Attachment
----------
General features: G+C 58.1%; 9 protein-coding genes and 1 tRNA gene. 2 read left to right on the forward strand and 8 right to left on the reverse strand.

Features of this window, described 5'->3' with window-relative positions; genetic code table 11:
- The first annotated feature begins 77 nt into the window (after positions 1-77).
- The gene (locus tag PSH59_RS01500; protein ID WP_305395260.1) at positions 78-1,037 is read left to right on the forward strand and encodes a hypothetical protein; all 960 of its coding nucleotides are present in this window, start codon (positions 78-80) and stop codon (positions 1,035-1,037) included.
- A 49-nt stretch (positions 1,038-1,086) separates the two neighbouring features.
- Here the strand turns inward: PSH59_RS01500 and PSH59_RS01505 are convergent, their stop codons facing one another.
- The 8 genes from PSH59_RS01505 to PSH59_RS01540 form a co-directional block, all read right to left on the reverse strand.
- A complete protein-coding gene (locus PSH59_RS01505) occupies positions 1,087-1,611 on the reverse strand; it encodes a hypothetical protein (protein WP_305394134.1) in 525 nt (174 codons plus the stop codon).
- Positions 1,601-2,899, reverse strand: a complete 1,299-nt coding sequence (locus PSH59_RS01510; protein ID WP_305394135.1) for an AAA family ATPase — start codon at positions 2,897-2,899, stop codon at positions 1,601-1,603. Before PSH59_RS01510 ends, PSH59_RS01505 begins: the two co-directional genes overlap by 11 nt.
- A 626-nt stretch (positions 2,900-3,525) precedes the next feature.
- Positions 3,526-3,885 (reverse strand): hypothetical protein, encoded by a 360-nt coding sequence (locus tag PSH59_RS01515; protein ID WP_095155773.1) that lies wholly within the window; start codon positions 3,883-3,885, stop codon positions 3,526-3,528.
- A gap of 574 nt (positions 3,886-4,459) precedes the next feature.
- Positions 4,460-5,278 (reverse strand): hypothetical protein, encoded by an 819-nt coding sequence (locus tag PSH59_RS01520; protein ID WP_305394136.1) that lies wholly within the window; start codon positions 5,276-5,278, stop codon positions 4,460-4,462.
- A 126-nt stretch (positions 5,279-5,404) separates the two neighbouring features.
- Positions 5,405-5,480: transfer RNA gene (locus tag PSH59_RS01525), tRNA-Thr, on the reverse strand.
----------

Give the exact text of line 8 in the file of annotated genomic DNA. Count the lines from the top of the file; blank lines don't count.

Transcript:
- A complete protein-coding gene (locus PSH59_RS01505) occupies positions 1,087-1,611 on the reverse strand; it encodes a hypothetical protein (protein WP_305394134.1) in 525 nt (174 codons plus the stop codon).